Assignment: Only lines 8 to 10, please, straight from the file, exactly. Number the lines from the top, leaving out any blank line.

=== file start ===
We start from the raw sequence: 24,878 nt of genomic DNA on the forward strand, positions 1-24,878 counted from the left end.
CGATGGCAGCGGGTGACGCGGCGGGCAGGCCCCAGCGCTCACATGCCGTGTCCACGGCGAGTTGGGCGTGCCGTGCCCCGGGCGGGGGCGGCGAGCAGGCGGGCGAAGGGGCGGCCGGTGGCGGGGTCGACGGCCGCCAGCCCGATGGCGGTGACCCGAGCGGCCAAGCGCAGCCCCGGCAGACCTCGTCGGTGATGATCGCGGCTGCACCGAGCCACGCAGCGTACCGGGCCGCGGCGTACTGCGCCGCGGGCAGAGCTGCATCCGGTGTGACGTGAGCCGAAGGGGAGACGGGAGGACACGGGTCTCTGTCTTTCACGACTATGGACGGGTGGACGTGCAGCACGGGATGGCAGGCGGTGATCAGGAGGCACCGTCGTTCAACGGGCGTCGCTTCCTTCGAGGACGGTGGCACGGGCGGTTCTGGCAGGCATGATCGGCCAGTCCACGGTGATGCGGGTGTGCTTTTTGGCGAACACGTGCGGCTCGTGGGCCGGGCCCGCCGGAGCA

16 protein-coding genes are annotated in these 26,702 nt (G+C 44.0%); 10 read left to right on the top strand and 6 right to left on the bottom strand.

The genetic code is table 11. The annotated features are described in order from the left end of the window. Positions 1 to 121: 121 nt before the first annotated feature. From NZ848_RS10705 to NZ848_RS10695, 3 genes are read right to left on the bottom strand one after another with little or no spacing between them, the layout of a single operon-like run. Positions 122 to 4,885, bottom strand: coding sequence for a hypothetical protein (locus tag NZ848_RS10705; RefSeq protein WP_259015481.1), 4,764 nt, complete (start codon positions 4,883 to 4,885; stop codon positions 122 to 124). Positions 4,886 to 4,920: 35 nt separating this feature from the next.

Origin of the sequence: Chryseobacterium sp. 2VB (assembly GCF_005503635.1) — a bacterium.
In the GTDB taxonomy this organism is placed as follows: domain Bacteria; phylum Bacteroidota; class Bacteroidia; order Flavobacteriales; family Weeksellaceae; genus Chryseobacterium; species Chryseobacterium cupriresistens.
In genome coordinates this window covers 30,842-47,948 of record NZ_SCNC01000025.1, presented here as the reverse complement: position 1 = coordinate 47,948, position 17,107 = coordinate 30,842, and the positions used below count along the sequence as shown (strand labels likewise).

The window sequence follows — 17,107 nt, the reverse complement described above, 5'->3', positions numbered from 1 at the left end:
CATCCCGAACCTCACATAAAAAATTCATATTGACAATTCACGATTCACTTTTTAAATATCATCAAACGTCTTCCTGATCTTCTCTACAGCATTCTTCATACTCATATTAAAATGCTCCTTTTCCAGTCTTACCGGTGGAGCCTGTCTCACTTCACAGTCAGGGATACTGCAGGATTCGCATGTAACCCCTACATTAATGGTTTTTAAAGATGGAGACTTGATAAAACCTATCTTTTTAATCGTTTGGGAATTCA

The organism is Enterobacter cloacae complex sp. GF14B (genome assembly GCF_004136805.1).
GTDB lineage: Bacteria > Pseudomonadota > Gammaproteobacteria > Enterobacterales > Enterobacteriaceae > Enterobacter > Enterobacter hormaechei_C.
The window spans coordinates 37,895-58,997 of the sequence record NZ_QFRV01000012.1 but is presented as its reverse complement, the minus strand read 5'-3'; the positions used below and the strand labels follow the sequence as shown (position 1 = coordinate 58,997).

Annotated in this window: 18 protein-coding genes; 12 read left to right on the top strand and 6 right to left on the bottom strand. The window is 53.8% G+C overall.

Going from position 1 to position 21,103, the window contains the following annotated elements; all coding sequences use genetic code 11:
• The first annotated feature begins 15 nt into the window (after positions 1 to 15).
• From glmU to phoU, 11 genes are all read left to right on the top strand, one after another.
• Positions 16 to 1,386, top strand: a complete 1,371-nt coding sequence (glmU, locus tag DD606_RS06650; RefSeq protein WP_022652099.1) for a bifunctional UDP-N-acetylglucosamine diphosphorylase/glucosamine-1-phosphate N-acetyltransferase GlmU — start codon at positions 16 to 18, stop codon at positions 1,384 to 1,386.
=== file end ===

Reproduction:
The window sequence follows — 17,107 nt, the reverse complement described above, 5'->3', positions numbered from 1 at the left end:
CATCCCGAACCTCACATAAAAAATTCATATTGACAATTCACGATTCACTTTTTAAATATCATCAAACGTCTTCCTGATCTTCTCTACAGCATTCTTCATACTCATATTAAAATGCTCCTTTTCCAGTCTTACCGGTGGAGCCTGTCTCACTTCACAGTCAGGGATACTGCAGGATTCGCATGTAACCCCTACATTAATGGTTTTTAAAGATGGAGACTTGATAAAACCTATCTTTTTAATCGTTTGGGAATTCA

The organism is Enterobacter cloacae complex sp. GF14B (genome assembly GCF_004136805.1).